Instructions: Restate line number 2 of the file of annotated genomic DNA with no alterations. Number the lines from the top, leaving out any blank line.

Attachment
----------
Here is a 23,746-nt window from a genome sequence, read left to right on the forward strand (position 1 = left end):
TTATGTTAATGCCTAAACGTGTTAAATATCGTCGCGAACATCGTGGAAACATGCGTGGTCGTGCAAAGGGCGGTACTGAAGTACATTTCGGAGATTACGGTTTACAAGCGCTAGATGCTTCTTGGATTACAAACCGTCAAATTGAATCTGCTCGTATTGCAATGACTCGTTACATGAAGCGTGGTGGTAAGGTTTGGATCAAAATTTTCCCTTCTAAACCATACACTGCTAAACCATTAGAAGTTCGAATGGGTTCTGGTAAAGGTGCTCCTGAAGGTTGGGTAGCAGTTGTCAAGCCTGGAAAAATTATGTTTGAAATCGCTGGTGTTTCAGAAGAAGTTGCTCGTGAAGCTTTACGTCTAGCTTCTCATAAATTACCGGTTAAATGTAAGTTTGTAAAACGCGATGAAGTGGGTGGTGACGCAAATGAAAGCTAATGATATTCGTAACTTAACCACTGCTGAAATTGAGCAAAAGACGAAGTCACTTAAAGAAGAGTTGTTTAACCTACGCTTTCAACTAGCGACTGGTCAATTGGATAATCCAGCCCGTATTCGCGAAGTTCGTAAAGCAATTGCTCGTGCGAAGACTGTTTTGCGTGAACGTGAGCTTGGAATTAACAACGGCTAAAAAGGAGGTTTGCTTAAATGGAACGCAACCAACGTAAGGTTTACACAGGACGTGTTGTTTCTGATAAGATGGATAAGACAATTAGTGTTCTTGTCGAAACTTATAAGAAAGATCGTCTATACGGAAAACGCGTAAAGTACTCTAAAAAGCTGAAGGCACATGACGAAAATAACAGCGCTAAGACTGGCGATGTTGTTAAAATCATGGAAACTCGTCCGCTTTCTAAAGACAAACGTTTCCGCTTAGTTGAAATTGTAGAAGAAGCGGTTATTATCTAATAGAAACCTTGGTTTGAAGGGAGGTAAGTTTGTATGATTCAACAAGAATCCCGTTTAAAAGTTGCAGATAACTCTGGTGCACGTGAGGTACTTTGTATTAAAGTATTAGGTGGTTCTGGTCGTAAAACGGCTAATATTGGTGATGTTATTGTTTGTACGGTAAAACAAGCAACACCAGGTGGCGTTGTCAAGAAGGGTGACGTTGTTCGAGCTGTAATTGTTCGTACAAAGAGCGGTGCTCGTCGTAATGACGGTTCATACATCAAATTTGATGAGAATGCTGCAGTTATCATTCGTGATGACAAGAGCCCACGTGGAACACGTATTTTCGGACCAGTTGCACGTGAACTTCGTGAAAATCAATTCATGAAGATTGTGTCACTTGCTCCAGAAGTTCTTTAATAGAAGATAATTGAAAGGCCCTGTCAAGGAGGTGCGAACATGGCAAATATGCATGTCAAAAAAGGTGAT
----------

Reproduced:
TTATGTTAATGCCTAAACGTGTTAAATATCGTCGCGAACATCGTGGAAACATGCGTGGTCGTGCAAAGGGCGGTACTGAAGTACATTTCGGAGATTACGGTTTACAAGCGCTAGATGCTTCTTGGATTACAAACCGTCAAATTGAATCTGCTCGTATTGCAATGACTCGTTACATGAAGCGTGGTGGTAAGGTTTGGATCAAAATTTTCCCTTCTAAACCATACACTGCTAAACCATTAGAAGTTCGAATGGGTTCTGGTAAAGGTGCTCCTGAAGGTTGGGTAGCAGTTGTCAAGCCTGGAAAAATTATGTTTGAAATCGCTGGTGTTTCAGAAGAAGTTGCTCGTGAAGCTTTACGTCTAGCTTCTCATAAATTACCGGTTAAATGTAAGTTTGTAAAACGCGATGAAGTGGGTGGTGACGCAAATGAAAGCTAATGATATTCGTAACTTAACCACTGCTGAAATTGAGCAAAAGACGAAGTCACTTAAAGAAGAGTTGTTTAACCTACGCTTTCAACTAGCGACTGGTCAATTGGATAATCCAGCCCGTATTCGCGAAGTTCGTAAAGCAATTGCTCGTGCGAAGACTGTTTTGCGTGAACGTGAGCTTGGAATTAACAACGGCTAAAAAGGAGGTTTGCTTAAATGGAACGCAACCAACGTAAGGTTTACACAGGACGTGTTGTTTCTGATAAGATGGATAAGACAATTAGTGTTCTTGTCGAAACTTATAAGAAAGATCGTCTATACGGAAAACGCGTAAAGTACTCTAAAAAGCTGAAGGCACATGACGAAAATAACAGCGCTAAGACTGGCGATGTTGTTAAAATCATGGAAACTCGTCCGCTTTCTAAAGACAAACGTTTCCGCTTAGTTGAAATTGTAGAAGAAGCGGTTATTATCTAATAGAAACCTTGGTTTGAAGGGAGGTAAGTTTGTATGATTCAACAAGAATCCCGTTTAAAAGTTGCAGATAACTCTGGTGCACGTGAGGTACTTTGTATTAAAGTATTAGGTGGTTCTGGTCGTAAAACGGCTAATATTGGTGATGTTATTGTTTGTACGGTAAAACAAGCAACACCAGGTGGCGTTGTCAAGAAGGGTGACGTTGTTCGAGCTGTAATTGTTCGTACAAAGAGCGGTGCTCGTCGTAATGACGGTTCATACATCAAATTTGATGAGAATGCTGCAGTTATCATTCGTGATGACAAGAGCCCACGTGGAACACGTATTTTCGGACCAGTTGCACGTGAACTTCGTGAAAATCAATTCATGAAGATTGTGTCACTTGCTCCAGAAGTTCTTTAATAGAAGATAATTGAAAGGCCCTGTCAAGGAGGTGCGAACATGGCAAATATGCATGTCAAAAAAGGTGAT